My grandmother gave me this book for Christmas a few years ago. Inside the cover she wrote: Merry Christmas 2016. I look forward to trying one of your cakes! What puzzled me was not how she mistook a dystopian novel for a cookbook (the cover art on this edition was a man in a helmet throwing books into an incinerator—Nan’s fuzzy vision may well have interpreted it as a baker putting a cake into an oven. Plus there is a temperature printed right there at the top), but why she wanted to give me a book of dessert recipes in the first place. My only guess is that she got my card mixed up with the one for my cousin, Emilie, who was an aspiring chef. That would also explain why Em received a pocketknife engraved with my initials. It doesn’t matter—I thoroughly enjoyed reading Fahrenheit 451.
In a technologically advanced but emotionally shallow future, where unorthodox thought is considered trouble and people are encouraged to spend their days in front of wall-to-wall television screens, Guy Montag is one of those charged with keeping order. He is a fireman—not the kind that puts out fires (that profession has long been unnecessary), but one who lights them. His fires destroy the source of many of the world’s evils: books. Some chaos is injected into his life when he meets a girl with a dangerous habit of free-thinking, who sows seeds of doubt in his mind. After learning of her disappearance, and then witnessing an old lady die with her hoard of books rather than see them destroyed by firemen, Guy is attacked by conscience and curiosity. We learn he has his own small cache of books, and now, with lethal risk, he begins to read. He finds an ally in an old former English professor who gives him hope for the existence of more like-minded people. Guy’s secret is not as hidden as he thinks, and soon he must respond to a fire alarm—at his own house. In an entertaining climax, the disillusioned fireman must choose: re-pledge his allegiance to the system by disavowing his books and burning his home, or go rogue and run for his life.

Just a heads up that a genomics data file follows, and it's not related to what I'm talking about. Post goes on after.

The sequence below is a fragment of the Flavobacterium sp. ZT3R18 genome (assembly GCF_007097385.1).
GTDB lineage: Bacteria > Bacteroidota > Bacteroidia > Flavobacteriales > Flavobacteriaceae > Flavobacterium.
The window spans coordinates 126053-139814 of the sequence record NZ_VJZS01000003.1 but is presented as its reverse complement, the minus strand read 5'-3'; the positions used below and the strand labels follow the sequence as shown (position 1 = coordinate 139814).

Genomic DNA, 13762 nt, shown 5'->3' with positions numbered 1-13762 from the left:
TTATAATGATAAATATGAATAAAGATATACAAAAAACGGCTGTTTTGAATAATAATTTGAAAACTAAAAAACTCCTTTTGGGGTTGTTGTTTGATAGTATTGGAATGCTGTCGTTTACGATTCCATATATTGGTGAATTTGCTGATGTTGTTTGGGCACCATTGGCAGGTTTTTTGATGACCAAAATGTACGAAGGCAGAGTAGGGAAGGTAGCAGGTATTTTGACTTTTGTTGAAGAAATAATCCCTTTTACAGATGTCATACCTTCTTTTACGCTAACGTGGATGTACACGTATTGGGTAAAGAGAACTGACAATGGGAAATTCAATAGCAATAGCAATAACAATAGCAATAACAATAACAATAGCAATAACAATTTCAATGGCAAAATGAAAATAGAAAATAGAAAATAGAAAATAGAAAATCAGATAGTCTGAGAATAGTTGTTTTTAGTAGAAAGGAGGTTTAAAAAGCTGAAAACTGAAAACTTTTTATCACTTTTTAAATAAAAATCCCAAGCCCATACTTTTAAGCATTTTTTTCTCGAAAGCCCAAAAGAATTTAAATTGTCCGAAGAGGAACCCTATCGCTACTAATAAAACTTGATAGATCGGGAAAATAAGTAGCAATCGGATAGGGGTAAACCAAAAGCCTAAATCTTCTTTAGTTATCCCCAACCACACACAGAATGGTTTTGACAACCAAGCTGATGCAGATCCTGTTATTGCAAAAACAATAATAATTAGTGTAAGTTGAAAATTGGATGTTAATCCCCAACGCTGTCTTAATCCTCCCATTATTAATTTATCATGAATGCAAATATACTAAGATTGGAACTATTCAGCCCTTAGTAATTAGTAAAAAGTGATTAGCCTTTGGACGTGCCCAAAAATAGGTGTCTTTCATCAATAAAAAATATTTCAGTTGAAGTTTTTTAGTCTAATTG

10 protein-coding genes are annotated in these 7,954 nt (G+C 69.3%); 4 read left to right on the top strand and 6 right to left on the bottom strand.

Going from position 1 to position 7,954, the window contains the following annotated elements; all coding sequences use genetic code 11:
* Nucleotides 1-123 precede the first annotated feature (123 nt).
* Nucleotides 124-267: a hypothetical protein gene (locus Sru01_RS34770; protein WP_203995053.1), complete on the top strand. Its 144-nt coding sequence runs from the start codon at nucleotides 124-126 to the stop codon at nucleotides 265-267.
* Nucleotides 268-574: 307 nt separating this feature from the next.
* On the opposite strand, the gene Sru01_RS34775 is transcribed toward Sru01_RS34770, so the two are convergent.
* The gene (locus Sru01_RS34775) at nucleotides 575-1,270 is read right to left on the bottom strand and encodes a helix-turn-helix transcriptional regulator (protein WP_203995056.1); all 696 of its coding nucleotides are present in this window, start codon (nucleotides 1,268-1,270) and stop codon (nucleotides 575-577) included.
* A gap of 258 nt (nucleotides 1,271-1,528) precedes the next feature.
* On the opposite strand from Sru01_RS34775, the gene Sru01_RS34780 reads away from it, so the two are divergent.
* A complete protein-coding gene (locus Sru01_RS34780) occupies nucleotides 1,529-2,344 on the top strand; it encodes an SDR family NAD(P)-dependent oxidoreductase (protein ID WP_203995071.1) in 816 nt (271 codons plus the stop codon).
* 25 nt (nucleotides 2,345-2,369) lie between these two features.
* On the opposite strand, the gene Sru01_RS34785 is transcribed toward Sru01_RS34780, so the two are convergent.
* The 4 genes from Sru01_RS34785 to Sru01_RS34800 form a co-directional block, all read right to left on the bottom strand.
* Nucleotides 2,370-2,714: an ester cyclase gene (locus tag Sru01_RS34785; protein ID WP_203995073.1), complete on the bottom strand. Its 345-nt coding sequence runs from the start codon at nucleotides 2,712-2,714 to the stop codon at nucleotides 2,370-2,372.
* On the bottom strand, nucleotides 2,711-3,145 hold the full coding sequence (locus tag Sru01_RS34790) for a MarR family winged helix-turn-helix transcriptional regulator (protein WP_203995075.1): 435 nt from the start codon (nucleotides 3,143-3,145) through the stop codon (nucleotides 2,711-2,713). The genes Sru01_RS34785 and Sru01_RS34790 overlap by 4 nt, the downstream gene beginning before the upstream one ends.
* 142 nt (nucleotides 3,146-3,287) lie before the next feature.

Ray Bradbury jumps straight into the action, and then drops breadcrumbs of information along the way. The reader can then infer what’s been happening and where the characters are at, without much backstory. The events take place over a relatively short period of time, but are significant enough to paint a picture beyond that. This efficient storytelling technique is effective, and second only in brilliance to Bradbury’s inclusion of a sinister mechanical spider-dog.
I love a good dystopian novel. Part of the fun is seeing the author’s predictions of the future. In this one, Bradbury foresees a world of people capitulating to pleasure, leisure and entertainment. Critical thinking is traded in for comfort and fun: folks are willing to pay the price of ignorance as long as it buys them bliss. And the televisions are enormous. Today’s love of technology, and outrage at opposing ideas, makes me think old Ray was on to something. He was right about the T.V.s. I saw one in a shop last week—eighty-six inches. Crazy.
Fahrenheit 451 is easy to read, thought-provoking and tense. If you weren’t afraid of syringe-wielding, eight-legged robot tracker dogs before, you will be after reading this book. 8/10
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